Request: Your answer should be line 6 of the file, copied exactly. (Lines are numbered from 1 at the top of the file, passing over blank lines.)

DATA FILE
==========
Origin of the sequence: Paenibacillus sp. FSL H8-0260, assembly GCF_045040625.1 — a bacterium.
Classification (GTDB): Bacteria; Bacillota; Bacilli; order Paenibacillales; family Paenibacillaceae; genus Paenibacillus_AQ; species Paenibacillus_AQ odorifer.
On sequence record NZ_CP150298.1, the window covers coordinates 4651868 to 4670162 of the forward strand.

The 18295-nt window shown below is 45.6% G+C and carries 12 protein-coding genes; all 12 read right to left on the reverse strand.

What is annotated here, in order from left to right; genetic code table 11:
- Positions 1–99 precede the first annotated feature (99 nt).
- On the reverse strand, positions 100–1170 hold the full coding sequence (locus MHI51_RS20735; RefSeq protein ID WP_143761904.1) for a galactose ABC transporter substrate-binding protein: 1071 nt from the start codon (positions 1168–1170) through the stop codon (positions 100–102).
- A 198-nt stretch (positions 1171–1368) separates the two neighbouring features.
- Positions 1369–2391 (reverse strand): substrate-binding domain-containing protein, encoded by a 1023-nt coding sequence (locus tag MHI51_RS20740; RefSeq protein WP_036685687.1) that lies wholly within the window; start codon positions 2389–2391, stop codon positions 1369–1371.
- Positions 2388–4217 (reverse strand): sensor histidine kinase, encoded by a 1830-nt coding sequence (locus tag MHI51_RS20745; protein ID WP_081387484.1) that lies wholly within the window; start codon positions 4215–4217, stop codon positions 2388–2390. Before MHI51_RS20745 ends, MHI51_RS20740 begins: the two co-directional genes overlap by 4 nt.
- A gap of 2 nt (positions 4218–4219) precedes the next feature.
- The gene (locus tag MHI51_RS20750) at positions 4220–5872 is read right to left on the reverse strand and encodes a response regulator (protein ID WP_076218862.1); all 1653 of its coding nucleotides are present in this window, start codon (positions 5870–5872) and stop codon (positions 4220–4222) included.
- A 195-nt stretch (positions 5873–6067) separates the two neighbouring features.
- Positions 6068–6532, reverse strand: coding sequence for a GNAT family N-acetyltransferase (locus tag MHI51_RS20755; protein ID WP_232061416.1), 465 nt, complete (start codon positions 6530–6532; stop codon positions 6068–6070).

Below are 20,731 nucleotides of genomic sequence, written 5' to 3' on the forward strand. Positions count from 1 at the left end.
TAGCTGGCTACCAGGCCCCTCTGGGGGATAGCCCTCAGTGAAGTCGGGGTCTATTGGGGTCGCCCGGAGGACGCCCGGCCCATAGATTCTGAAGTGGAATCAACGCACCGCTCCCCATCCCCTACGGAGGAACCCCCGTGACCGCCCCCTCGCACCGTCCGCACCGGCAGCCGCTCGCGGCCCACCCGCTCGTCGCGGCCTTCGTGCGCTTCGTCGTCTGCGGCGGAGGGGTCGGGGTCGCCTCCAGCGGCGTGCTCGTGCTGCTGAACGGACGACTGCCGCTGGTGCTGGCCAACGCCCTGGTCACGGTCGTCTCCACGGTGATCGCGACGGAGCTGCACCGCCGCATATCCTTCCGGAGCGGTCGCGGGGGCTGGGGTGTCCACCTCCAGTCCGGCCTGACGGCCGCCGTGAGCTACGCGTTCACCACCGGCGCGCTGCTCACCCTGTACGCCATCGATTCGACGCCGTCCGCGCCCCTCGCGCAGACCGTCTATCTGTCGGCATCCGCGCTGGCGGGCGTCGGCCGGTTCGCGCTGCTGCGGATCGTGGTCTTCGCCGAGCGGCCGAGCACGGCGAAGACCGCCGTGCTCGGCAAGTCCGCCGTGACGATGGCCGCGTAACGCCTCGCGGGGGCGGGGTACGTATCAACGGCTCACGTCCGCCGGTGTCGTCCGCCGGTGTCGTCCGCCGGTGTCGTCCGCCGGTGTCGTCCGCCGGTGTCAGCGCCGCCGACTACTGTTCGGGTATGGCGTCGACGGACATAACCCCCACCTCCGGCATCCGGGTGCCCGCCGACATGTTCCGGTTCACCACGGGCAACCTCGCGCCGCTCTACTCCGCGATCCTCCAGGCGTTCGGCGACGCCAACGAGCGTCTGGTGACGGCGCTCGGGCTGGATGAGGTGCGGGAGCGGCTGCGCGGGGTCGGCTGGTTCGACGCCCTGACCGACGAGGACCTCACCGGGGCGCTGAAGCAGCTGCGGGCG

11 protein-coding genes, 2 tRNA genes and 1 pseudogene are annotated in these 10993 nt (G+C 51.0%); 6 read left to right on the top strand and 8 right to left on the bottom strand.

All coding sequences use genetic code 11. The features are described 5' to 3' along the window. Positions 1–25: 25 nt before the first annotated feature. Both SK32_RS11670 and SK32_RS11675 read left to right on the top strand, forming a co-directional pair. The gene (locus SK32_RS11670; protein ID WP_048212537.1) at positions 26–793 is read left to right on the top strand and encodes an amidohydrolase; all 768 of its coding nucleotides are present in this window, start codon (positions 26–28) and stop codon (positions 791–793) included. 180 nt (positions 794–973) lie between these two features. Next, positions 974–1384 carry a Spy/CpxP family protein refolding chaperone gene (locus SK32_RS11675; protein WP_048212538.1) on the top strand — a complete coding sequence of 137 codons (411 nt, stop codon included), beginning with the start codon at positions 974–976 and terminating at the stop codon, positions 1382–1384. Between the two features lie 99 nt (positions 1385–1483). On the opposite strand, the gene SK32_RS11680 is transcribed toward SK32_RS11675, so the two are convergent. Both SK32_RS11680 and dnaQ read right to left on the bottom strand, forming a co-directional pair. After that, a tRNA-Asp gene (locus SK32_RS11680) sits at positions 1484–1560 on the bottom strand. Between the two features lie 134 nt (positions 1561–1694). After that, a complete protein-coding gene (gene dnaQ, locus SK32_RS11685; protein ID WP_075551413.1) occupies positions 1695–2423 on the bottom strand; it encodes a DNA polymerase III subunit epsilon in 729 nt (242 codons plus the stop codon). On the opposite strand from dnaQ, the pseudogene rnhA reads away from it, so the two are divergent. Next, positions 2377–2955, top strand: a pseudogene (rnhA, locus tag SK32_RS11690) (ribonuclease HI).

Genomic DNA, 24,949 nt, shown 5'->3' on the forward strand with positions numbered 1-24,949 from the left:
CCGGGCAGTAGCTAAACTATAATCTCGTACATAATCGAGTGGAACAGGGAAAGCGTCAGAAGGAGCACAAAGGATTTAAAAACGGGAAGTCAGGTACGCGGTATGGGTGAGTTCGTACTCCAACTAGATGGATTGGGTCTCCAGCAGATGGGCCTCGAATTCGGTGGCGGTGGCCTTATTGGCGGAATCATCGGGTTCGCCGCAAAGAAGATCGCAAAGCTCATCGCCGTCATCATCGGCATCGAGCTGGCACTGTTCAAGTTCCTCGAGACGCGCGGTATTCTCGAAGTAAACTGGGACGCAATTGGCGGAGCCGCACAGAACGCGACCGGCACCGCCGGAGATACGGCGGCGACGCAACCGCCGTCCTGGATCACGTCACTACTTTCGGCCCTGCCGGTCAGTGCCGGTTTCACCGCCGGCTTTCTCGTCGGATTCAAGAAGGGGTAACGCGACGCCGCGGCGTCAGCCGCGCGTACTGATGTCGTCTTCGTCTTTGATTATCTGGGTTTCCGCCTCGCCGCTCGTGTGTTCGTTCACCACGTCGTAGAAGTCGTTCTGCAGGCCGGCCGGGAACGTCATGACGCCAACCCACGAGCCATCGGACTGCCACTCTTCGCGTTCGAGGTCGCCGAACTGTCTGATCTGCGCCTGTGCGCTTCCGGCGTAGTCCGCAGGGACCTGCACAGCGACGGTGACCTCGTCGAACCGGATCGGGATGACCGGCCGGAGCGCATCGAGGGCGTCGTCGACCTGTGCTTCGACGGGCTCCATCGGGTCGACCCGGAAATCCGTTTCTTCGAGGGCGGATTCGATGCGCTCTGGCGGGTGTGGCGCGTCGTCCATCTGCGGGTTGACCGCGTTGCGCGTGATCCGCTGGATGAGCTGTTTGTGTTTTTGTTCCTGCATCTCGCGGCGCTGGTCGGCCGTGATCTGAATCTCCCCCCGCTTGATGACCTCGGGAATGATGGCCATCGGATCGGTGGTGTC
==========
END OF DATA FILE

- Positions 1–99 precede the first annotated feature (99 nt).